Saturday, 15 November 2014

Paper Umbrellas Designed in Silhouette Studio- Free file

Sometimes my husband talks to me and I don't even hear him. It isn't that I have bad hearing, it's just that I can be so lost in thought that I block everything else out. I do it when reading a good book too, but I digress.
The reason for this is usually that I am deep in thought and often my thoughts are about how to do things a different way. How to do it better, more easily, more quickly. Yes, sometimes I want to do something just for the challenge but often I want to do something because I want the result and the method is not so important.

Take paper umbrellas for example.  Of course, you could just go out and buy some but that is not the way of crafters. We don't make stuff because we can't buy it, we make stuff because we like creating, it gives immense satisfaction.

So I  could make them the traditional way, in Origami/Kirigami, with nothing much more than a piece of paper and pair of scissors, after all, I learned Origami when I was about 8 years old - but, even I would say that it is a long process and not for the faint hearted.

Moreover, if you don't have proper Origami paper (which is very thin but quite strong) there is a chance that you will tear it by the time you have finished and that would be soul destroying!

No, there had to be another way, one that even people who have not been paper folders in the past, would be able to understand, that would yield decent results. I put my thinking cap on and came up with a process that uses our beloved cutting machines to do much of the hard work for us and makes it neater and easier for us to get a good result.

You can get the file here and see the Video here

I have designed these so that the paper is placed patterned side down on the cutting mat.  It  enables us to use the sketch pen setting to draw the spokes in, while cutting only the outer edge. It is therefore very important that your mat is not too sticky to release it when you finish cutting! The action of drawing the lines with a biro actually slightly scores the lines, making folding a breeze but not risking any kind of cut. For my paper, I used copy paper setting and a blade at 2.

To make the canopy, all you do is fold the canopy in half along one line, firstly folding wrong sides together and for the next, folding right sides together. Alternate so that it forms a circular accordion fold.


Do the same with the smaller one, if using. Line them up and lightly glue the small one on top, like this.


There are several variations, plain edges, scalloped and spoked. I have given you another copy of the 'spokes' too, so you can design  your own canopy if you want.  Some people like to tie the umbrellas closed, others like to leave them half open.  If you are a glutton for punishment, you could add more spokes, just line up the extra ones and rotate till the spaces are even but it will be quite fiddly to fold, so you have been warned!

If you wanted to use one on a card, you could just make half of one and stick the edges down, like this. Here I have used one small canopy, cut in half and layered. The handle is a cocktail stick with a home made paper bead on the end. I added a tiny bead at the tip of the brolly to finish it off. I mounted it on card to use as a design feature in the future. No doubt I shall put it on a card base and add a frame and some more 3D bits!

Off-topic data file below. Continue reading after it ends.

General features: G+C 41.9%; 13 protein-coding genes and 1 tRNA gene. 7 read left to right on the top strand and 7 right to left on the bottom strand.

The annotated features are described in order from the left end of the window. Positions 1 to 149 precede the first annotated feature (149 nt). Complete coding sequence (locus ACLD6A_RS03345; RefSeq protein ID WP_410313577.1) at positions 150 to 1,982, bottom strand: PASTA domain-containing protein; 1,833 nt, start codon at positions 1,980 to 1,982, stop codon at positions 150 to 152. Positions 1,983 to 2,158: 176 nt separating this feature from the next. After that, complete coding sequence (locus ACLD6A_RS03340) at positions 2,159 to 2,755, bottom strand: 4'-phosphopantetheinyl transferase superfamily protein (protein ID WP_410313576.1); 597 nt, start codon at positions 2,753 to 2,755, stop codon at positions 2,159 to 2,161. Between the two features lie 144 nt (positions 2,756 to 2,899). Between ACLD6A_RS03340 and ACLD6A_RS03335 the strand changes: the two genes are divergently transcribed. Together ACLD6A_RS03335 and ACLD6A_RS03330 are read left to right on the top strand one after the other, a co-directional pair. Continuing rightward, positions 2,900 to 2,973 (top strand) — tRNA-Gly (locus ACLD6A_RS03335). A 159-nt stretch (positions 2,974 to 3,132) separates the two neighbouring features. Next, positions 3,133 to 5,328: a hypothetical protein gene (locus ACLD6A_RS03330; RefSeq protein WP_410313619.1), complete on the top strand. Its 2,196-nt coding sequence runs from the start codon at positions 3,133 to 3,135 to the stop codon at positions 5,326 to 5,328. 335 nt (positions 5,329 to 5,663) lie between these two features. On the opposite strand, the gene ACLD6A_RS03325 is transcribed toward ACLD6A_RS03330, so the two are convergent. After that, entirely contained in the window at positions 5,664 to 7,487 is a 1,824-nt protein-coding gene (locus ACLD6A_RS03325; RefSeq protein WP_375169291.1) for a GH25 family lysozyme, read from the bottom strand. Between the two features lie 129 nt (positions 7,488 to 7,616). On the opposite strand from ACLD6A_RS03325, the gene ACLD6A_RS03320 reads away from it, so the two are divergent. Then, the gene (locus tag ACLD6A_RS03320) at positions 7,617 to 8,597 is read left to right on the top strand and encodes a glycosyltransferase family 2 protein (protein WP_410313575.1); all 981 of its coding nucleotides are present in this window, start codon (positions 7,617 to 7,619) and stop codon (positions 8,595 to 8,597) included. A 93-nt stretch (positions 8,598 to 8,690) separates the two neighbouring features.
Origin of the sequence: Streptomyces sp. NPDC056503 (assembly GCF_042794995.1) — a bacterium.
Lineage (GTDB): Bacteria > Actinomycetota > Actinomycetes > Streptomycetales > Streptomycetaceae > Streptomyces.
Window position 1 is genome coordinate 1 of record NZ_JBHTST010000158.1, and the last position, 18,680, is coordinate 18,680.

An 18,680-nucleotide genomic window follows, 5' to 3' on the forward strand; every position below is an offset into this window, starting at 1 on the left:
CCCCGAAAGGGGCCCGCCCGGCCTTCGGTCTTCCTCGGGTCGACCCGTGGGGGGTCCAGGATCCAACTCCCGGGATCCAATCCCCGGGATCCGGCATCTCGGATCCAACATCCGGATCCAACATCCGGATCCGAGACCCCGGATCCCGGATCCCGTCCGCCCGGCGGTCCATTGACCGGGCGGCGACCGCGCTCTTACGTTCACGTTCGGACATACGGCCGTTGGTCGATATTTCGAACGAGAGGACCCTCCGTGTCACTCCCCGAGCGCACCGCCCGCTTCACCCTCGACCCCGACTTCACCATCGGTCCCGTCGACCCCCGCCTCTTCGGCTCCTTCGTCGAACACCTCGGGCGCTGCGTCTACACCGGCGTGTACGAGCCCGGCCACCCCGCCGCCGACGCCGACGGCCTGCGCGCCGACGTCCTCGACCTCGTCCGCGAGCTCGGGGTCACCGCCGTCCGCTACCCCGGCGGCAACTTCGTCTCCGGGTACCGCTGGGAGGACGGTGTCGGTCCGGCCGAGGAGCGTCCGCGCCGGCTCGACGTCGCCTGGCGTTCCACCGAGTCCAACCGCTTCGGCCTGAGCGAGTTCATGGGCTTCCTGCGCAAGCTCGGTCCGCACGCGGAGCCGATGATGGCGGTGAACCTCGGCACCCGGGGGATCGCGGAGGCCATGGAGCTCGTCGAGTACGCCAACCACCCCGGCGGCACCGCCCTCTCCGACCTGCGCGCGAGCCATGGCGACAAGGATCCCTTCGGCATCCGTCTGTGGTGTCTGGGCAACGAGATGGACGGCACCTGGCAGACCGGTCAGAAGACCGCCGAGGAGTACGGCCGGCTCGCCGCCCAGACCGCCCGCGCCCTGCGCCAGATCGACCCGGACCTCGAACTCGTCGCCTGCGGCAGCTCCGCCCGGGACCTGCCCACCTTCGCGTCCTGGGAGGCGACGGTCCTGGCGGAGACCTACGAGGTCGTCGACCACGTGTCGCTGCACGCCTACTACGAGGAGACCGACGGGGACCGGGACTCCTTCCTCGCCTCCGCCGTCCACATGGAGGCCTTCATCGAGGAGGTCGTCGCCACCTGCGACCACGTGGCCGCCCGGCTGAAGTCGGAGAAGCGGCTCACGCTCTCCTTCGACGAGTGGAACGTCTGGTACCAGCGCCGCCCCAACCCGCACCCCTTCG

You can use two colours of paper or one, the handle can be made of paper, wire, wooden skewer or a mix of any of those. You can leave them plain or decorate with beads, glitter glue, ribbons or gems.

If you make the handle curved, they can be hung on the Christmas tree or you could use temporary adhesive and put them on the walls.


Here you can see some twisted aluminium I found. It makes a great handle!




You will notice that I have not made an interior mechanism for these brollies. The reason?  Most people would end up ruining what they have already done by trying to fit one in. I have however, put one (it's the brown bit)  in the file, in case anyone wishes to try it.
For my part, I see little point in doing it, it's a step too far and life is too short. There are videos out there that show how to fit them, if you are determined!

 If making a handle from paper, it is only a rectangle rolled up - with wire inside if you want to curl the end to hang it.
There are basically two ways to attach the handle. The most obvious is just to glue it into the inside at the top.  For the metal one, I put a big glob of hot glue inside the umbrella and held the handle in place till it cooled. The other is to make the tiniest hole at the top and pop the handle through. It will still need  glue but looks a bit more authentic. You can also add cocktail sticks as spokes if you wish - but be aware it makes things bulky, like this..


The one below (left) has an open scalloped edge, a paper handle and a tiny ribbon bow. The tip is dipped into glitter glue!  The one on the right is tied closed with a paper ribbon bow and has a bead at the tip and a skewer for a handle. I used purple sticky tape to neaten the end. The paper on that one is chequerboard purple and pink, which is how it has the two tone effect. It was the only one made the traditional Kirigami way.



So cut a few out and have some fun! It would be a great thing to do with the kids on a rainy afternoon or once the schools have closed for the holidays. It's also a great use for left over scraps of pretty papers!





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